Cultural organizations in Estonia sent an open letter to the government on Wednesday calling for an increase in salaries and operating grants.
In the public letter, representatives of Estonia's top cultural organizations point out, that while the average gross wage in Estonia for the second quarter of 2022 was €1,693, the figure for those in the cultural sphere was just €1,302. " Subsidies in the cultural sector have, for a long time, lagged behind the growing operational costs. The lack of resources is also having a knock-on effect on our existing partners, whose services we have no choice but to relinquish," the letter stressed.
Culture is the engine of Estonia's economy and society, contributing to the country's gross domestic product (GDP) to the same extent as other sectors, the letter says.
"We consider it imperative to raise the salaries and operating subsidies for the cultural sector in the upcoming budget negotiations. We are ready for a discussion with the government, and to justify the needs of the cultural sector. After all, the current coalition agreement underlines that, in times of crisis, special attention must be paid to the sustainability and accessibility of Estonian culture," the letter explained.
The appeal was signed by more than 30 of Estonia's top cultural institutions, including the Arvo Pärt Center, the Estonian Film Institute, the Estonian Contemporary Art Development Center, Eesti Kontsert, the Estonian Choral Society, the Art Museum of Estonia, the Estonian National Museum (ERM), the Tallinn Music Week and Station Narva festivals, the Tallinn Dark Nights Film Festival (PÖFF) and the Vanemuine Theater.
The full text of the letter is reproduced below:
"There is not one person, who is not touched by culture. The number of visitors to (Estonian) museums in 2021 alone, was 1.7 million - more than the entire population of Estonia.
As representatives of the cultural sector, we are employers in the organizations entrusted to us, as well as partners to numerous creative professionals and small businesses. Regrettably, today's wage pressures outstrip the desire (of many) to remain in the (cultural) industry, making it increasingly difficult to motivate highly skilled experts, with many years of training, to remain in the cultural sector. According to Statistics Estonia, the average gross monthly wage in the second quarter of 2022 was €1,693, compared to €1,302 in the cultural sector.
Subsidies in the cultural sector have, for a long time, lagged behind the growing operational costs. The lack of resources is also having a knock-on effect on our existing partners, whose services we have no choice but to relinquish. Cultural organizations, both large and small, are active and important custodians of our communities and promoters of regional ways of life, as cultural institutions and events involve hundreds and thousands of service providers from across Estonia.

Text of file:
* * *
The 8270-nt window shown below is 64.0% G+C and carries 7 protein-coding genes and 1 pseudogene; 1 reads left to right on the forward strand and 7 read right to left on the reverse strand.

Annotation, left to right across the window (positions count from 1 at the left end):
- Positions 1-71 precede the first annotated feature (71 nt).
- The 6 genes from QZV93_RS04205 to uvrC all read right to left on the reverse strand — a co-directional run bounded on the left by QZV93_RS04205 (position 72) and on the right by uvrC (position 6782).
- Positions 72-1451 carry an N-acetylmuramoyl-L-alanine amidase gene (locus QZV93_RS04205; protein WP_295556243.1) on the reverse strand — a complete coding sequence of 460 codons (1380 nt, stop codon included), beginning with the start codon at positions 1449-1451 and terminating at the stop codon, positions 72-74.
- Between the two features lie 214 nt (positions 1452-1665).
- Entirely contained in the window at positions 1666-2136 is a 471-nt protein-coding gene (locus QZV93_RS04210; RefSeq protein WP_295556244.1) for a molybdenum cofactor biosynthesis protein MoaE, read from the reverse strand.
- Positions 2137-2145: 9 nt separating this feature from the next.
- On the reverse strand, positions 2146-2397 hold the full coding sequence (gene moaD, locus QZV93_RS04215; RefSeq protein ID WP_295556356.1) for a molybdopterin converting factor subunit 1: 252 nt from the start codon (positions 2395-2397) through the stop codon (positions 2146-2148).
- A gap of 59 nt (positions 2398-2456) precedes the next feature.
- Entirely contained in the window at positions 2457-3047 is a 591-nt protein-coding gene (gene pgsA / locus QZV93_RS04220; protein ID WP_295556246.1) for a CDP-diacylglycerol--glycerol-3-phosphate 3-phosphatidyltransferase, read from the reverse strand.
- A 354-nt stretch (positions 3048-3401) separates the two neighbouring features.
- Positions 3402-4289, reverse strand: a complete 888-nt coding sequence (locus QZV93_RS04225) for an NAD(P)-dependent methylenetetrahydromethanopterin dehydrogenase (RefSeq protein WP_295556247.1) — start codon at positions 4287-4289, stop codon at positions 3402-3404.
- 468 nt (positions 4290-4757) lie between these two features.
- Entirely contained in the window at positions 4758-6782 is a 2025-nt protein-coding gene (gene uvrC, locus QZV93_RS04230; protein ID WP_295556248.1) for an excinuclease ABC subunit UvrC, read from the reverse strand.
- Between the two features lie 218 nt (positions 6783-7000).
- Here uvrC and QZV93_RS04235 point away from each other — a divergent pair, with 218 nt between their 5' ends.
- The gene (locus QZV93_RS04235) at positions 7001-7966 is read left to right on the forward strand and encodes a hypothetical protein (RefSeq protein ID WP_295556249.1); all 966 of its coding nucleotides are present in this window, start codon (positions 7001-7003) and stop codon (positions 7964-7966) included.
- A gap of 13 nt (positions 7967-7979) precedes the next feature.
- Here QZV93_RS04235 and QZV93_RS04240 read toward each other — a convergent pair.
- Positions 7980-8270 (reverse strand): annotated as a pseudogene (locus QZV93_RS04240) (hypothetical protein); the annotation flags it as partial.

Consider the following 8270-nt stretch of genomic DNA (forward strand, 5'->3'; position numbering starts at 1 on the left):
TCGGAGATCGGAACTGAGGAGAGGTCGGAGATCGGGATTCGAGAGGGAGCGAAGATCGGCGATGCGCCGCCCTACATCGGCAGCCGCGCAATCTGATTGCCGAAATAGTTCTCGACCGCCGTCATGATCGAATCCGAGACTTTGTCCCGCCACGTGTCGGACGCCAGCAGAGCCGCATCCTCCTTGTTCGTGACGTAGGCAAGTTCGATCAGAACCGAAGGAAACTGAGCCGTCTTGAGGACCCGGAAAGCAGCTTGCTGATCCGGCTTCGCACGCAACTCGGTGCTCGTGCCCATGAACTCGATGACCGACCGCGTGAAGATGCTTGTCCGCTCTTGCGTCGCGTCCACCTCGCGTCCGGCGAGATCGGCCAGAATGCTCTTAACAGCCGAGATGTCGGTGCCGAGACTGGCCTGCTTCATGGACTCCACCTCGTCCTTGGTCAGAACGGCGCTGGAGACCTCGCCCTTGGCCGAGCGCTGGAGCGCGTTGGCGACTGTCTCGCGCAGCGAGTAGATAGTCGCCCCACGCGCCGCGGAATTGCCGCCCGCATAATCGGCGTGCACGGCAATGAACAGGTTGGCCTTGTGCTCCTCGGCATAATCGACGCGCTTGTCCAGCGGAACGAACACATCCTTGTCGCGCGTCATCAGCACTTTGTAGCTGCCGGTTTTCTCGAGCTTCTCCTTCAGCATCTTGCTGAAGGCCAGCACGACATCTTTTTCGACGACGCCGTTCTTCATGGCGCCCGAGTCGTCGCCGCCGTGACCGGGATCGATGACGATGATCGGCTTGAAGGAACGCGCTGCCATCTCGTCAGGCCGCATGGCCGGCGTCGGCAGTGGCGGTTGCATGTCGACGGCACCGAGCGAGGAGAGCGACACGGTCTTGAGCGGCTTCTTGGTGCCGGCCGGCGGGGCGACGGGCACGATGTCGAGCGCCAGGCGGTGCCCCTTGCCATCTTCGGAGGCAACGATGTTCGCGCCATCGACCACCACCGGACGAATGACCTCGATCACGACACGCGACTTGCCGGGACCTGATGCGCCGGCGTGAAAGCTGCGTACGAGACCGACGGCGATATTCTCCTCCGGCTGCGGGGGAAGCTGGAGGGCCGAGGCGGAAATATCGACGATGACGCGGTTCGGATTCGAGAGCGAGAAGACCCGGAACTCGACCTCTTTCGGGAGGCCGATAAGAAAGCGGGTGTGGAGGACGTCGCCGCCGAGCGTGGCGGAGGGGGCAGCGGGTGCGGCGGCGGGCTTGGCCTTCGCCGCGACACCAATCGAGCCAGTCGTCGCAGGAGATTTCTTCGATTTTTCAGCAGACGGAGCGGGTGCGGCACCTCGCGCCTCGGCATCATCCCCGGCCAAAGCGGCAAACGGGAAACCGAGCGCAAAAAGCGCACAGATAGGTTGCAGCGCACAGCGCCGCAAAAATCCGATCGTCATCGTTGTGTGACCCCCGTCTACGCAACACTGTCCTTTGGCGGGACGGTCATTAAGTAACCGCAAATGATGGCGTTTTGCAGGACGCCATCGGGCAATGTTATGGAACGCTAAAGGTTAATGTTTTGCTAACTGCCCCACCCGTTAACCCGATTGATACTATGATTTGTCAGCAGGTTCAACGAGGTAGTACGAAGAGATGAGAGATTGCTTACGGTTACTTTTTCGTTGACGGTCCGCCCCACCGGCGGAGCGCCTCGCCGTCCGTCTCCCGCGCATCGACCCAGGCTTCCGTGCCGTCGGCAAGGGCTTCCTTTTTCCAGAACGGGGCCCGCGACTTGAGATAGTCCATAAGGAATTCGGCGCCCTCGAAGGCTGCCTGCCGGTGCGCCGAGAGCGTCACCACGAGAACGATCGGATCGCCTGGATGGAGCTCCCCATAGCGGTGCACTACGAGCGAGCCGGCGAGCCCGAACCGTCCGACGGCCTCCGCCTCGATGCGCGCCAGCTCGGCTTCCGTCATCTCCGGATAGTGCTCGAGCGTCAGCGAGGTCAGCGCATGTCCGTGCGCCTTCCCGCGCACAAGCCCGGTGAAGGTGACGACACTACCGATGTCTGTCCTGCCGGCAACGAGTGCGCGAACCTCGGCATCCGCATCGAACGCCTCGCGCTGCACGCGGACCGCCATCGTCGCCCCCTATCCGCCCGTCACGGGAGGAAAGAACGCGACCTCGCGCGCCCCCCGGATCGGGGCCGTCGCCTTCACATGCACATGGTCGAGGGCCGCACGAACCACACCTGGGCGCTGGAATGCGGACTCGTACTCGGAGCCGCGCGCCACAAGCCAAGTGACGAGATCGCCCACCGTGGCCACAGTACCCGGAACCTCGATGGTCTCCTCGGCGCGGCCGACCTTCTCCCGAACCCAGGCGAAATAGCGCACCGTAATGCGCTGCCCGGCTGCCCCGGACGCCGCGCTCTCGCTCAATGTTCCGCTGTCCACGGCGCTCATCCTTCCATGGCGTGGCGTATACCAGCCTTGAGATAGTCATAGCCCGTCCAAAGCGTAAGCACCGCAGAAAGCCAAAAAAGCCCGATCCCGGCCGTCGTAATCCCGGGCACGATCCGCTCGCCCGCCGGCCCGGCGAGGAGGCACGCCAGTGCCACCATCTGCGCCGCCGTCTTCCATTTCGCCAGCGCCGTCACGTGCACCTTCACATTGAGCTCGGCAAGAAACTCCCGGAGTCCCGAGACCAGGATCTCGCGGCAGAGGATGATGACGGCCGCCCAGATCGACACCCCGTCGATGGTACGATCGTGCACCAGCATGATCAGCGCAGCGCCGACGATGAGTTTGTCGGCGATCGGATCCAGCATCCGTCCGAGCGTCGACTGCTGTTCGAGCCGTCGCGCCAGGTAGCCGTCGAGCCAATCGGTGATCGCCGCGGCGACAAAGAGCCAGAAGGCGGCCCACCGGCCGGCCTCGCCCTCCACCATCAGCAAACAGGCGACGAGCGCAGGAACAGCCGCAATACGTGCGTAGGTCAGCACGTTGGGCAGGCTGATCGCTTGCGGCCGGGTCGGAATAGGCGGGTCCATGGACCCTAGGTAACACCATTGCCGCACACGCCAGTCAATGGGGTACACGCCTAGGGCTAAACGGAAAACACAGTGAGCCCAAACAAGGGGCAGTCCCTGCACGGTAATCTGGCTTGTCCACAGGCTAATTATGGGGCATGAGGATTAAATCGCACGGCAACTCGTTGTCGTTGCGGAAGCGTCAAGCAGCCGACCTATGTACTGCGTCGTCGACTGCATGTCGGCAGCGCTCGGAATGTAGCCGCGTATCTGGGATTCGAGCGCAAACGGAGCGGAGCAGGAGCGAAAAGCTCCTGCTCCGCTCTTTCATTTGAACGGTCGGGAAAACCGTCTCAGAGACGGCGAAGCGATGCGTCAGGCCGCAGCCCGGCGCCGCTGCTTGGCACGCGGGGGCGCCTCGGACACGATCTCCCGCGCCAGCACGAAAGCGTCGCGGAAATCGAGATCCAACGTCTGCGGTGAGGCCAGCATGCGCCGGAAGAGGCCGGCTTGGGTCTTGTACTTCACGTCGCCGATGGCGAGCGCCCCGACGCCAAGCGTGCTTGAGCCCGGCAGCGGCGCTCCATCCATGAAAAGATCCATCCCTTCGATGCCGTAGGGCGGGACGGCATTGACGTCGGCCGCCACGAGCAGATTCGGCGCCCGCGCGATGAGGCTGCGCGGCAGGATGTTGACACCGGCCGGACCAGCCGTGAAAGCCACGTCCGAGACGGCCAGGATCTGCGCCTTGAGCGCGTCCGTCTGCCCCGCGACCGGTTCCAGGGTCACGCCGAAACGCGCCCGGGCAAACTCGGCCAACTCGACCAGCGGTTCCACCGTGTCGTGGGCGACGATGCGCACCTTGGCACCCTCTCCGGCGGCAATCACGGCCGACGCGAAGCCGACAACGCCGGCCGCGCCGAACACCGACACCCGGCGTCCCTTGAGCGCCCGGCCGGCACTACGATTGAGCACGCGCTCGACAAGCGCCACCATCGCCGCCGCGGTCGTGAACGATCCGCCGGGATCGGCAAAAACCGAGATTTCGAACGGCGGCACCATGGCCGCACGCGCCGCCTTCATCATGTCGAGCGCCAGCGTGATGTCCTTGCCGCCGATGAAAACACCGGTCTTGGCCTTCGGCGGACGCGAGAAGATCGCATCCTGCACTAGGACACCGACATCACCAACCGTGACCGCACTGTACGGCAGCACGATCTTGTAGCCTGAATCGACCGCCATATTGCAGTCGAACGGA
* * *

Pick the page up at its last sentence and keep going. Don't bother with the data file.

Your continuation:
Culture is the engine of our economy and society. The creative economy contributes to (Estonia's) GDP on a par with other sectors. The contribution made (by culture) is of the same order of magnitude as, for example, the construction sector, and significantly higher than that of the energy or agricultural sectors. Yet, at the same time, the cultural sector is almost five times larger than the amount of money being channeled into it through the Ministry of Culture.
The cultural sector preserves, maintains and interprets our common values, and makes them accessible to the public, skillfully connecting the past with the future. It is also the country's most important partner in fostering cohesion and integration. According to President Alar Karis, culture is the only value, on which we as a people, can fully rely. "Estonian culture, music and theater came long before our statehood. Or more precisely, it was culture that started it all. If we think about today, Estonian culture is the only thing we have. The only thing that cannot be sold or exchanged," said President Karis.
We consider it essential to raise the salaries and operating subsidies of the cultural sector in the upcoming budget negotiations. We are ready for a discussion with the government, and to justify the needs of the cultural sector. After all, the current coalition agreement underlines that in times of crisis, special attention must be paid to the sustainability and accessibility of Estonian culture."
The letter was signed by the following institutions: The Arvo Pärt Center, The Estonian Ballet Association, The Estonian Association of Performing Arts Institutions, The Estonian Philharmonic Chamber Choir, The Estonian Film Institute, The Estonian Film Industry Cluster, The Estonian Composers' Union, The Estonian Interpreter's Union, The Estonian Jazz Union, The Estonian Contemporary Art Development Center, The Estonian Cinema Association, Eesti Kontsert, The Estonian Choral Society, Art Museum of Estonia (KUMU), The Estonian Association of Art Historians and Curators Estonian Artists' Union, The Estonian Maritime Museum, The Estonian Music Council, The Estonian Centre for Traditional Music, The Estonian National Museum (ERM), The Estonian National Symphony Orchestra, The Estonian Dance Agency, The Estonian Dance Art and Dance Education Association, The Estonian Theater Union, The Jazzkaar Festival, Forum Cinemas, The Ida-Viru Creative Cluster, Artis Cinemas, The Union of Art Institutions, Music Estonia and The Live Music Estonia Museum Council, Pärnu Music Festival, The Estonian National Opera, The Tallinn Music Week and Station Narva festivals, Tallinn Dark Nights Film Festival (PÖFF), The Tartu Artists' Union, The Vanemuine Theater, VLG Films OÜ and Von Krahl Theater.
Editor: Michael Cole